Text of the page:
Going fast and big horsepower have never been my schtick. To me styling is everything. Cars like '32-'40 Fords are unquestionably objects of absolute beauty. But when I go to the Louisville NSRA Nats or the LA Roadster Swap Meet and see thousands of pre-war Fords, to me they are a blur of sameness. Beautiful, yes, but essentially the same. Been there, seen them. They are often Xeroxes to the 16th power of some car done back in the late 40's. Who cares if this one has a hand made calfskin honk baffle or platinum gritzial pivots? It seems everybody is reshuffling the same deck of cards, rehashing the same cars over and over. Please, show me some sign of imagination and originality.
I have a long memory and a short attention span. When I go to a car event or read a car mag I crave and search to see something that is different, yet at the same time looks "right". We've all seen cars that are different but look glaringly wrong for one reason or another. Like the fable of the KING's NEW CLOTHES, usually the owner/builder can't see the clumsy gaff. But show me a car, truck or bus that's "right" which I've never seen before and it gives me a thrill. The people who designed cars in the first place were gifted professionals and it's very easy to screw up their work.
Today's rod movement is concentrating on recreating the past with patina finish and period perfect hot rods. And at the exciting no bucks/young rodder end of the scale, the Rat Rod/Jalopy thing is exploding. That's all good as I love and savor all the neat old stuff tons more than I felt about the ill-fated "Pro Street" trend or bullshit in billet era of a few decades back. My personal orientation with rodding is looking forward to the year 2040, not looking back to 1940. It seems everybody is concentrating on hot rod history. What about possible future directions? I'm not talking about 28-inch diameter wheels, I'm talking about totally new cars, with new styling. I feel like a one man Captain Kirk of rodding, going where no man has gone before with some of my cars. The only problem is it can get lonely way out here on Neptune and beyond. When you're building a car that is not a classic and is so far removed from traditional street rods, you follow the path of your dream and suddenly realize you've distanced yourself from the masses.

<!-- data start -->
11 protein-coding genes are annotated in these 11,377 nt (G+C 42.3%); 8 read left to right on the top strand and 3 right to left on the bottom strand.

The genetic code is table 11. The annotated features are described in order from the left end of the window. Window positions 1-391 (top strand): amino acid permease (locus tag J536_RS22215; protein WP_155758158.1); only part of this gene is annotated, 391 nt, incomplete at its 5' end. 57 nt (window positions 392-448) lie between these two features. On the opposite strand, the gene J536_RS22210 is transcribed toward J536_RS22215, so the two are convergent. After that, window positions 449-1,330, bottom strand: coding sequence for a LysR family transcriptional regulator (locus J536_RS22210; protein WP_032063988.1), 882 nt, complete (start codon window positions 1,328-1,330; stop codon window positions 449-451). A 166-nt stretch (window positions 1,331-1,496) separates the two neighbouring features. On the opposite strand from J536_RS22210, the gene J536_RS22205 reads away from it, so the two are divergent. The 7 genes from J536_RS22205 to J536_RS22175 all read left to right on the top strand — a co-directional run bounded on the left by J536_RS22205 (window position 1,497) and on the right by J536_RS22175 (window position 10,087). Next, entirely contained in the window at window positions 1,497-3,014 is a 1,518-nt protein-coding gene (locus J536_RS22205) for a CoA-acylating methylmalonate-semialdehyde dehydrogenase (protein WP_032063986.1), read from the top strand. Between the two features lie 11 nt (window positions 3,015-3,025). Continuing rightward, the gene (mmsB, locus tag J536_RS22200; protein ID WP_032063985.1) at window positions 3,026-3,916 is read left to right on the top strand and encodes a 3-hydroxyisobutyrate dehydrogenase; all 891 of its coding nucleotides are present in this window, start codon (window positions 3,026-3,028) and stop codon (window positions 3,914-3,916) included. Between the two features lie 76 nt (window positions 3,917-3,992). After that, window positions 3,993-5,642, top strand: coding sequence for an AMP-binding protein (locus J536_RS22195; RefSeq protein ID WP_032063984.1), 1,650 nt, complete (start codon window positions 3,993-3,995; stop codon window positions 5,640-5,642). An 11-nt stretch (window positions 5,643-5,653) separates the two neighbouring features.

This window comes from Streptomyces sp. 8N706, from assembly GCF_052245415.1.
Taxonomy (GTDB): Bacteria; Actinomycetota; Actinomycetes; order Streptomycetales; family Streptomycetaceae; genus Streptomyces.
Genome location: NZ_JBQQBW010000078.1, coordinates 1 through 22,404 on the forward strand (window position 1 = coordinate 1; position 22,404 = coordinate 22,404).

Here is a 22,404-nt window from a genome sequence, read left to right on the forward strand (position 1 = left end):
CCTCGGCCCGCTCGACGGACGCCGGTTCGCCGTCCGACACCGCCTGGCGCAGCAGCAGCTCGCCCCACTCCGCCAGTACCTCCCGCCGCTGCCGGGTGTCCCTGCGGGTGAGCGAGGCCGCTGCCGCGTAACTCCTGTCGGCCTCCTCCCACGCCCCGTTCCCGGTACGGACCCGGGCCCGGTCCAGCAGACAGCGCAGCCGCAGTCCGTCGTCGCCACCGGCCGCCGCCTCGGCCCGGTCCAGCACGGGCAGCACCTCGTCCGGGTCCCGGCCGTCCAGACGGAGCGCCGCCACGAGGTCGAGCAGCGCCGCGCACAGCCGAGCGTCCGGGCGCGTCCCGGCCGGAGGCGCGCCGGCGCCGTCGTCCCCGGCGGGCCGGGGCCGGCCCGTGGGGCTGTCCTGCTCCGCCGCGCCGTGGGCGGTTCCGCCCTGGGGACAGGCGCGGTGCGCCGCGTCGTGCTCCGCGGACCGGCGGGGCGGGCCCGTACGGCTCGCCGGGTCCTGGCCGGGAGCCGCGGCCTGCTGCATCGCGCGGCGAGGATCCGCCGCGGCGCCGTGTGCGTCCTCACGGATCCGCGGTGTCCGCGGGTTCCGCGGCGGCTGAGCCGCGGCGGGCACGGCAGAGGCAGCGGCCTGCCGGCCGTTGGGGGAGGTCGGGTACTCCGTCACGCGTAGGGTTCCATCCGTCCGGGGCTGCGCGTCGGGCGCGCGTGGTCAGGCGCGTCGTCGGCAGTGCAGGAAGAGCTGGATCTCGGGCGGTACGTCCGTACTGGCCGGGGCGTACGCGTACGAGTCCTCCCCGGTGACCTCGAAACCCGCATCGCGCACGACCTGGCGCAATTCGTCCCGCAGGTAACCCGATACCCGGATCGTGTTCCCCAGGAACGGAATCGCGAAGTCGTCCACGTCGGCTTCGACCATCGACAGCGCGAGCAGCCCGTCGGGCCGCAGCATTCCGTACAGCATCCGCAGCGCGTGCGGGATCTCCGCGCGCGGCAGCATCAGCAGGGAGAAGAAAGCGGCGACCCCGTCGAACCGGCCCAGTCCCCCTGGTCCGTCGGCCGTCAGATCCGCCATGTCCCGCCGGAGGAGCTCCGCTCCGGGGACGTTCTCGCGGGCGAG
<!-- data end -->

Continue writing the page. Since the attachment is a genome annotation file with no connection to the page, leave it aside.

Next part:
When you go to create an entire car that is totally new and different, there is a high risk factor involved. What if the mainstream doesn't like it? Peer pressure has always been paramount in street rodding. Subconsciously people ask themselves, "If I buy/build this next project, will everyone approve of it and think it's (I'm) cool?" You have to be a charter member of the lunatic fringe to spend five + years of your life and way too many bucks to follow your dreams as I have. You have to have a passion for the project, and I'm totally passionate about the styling of certain classic coach builders of the thirties. So what would happen if you combined those incredible lines with a "right" hot rod treatment?
My life's quest is to find the best looking cars ever designed, and together with no money and a lot of perseverance, produce a classic that has been sliced and diced, hot rod style, that ends up looking "right". Retired top Chrysler exec and visionary Tom Gale told me he felt the best cars ever designed were from the mid and late 1930's. I could not agree with him more. I'm not the only guy to look toward the future with "deco-flavored" (if you'll pardon the plug). John D'Agostino's '41 Packard Darrin, Mike Hudson's orange Indiana-built Cord with fully enclosed and steering front pontoons and Roger O'Dell's Figoni, Falaschi & Stanford inspired black and gold fastback 4-fender skirt '39 Zephyr are three other examples of street rods with strong classic coach builder influence. Boyd's recent Marcel-bodied Delahaye-flavored car for Scotty Weeks and Posie's "Extremeliner" are two more totally scratch built cars that come to mind. They were on target, each was unique and they looked "right" for the most part. It took some serious cajones to build something that far removed from the mainstream. Five or six cars do not a "movement" make, but are signs that some guys are bold enough to break out and go in fresh, new (old) styling directions.